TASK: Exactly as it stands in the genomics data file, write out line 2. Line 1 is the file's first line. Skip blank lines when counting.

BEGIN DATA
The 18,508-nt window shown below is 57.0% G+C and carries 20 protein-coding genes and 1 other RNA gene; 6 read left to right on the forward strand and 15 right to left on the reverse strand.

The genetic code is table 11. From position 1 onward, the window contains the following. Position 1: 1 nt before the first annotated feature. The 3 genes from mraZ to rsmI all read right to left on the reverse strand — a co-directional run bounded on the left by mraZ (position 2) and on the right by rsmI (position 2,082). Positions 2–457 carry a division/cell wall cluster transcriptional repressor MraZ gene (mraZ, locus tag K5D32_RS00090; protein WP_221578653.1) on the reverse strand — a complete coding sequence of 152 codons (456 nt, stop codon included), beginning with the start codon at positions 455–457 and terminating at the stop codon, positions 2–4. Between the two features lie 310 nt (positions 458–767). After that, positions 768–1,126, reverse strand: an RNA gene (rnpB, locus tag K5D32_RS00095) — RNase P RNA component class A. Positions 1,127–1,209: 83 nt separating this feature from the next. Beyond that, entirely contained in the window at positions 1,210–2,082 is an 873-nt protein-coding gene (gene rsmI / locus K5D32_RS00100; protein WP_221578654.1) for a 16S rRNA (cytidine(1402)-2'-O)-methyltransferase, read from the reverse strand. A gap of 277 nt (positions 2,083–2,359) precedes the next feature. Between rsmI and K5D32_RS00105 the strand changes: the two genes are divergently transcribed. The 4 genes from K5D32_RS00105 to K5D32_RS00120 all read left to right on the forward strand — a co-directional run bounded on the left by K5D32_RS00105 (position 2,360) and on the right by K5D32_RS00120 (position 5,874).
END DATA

The genetic code is table 11. From position 1 onward, the window contains the following. Position 1: 1 nt before the first annotated feature. The 3 genes from mraZ to rsmI all read right to left on the reverse strand — a co-directional run bounded on the left by mraZ (position 2) and on the right by rsmI (position 2,082). Positions 2–457 carry a division/cell wall cluster transcriptional repressor MraZ gene (mraZ, locus tag K5D32_RS00090; protein WP_221578653.1) on the reverse strand — a complete coding sequence of 152 codons (456 nt, stop codon included), beginning with the start codon at positions 455–457 and terminating at the stop codon, positions 2–4. Between the two features lie 310 nt (positions 458–767). After that, positions 768–1,126, reverse strand: an RNA gene (rnpB, locus tag K5D32_RS00095) — RNase P RNA component class A. Positions 1,127–1,209: 83 nt separating this feature from the next. Beyond that, entirely contained in the window at positions 1,210–2,082 is an 873-nt protein-coding gene (gene rsmI / locus K5D32_RS00100; protein WP_221578654.1) for a 16S rRNA (cytidine(1402)-2'-O)-methyltransferase, read from the reverse strand. A gap of 277 nt (positions 2,083–2,359) precedes the next feature. Between rsmI and K5D32_RS00105 the strand changes: the two genes are divergently transcribed. The 4 genes from K5D32_RS00105 to K5D32_RS00120 all read left to right on the forward strand — a co-directional run bounded on the left by K5D32_RS00105 (position 2,360) and on the right by K5D32_RS00120 (position 5,874).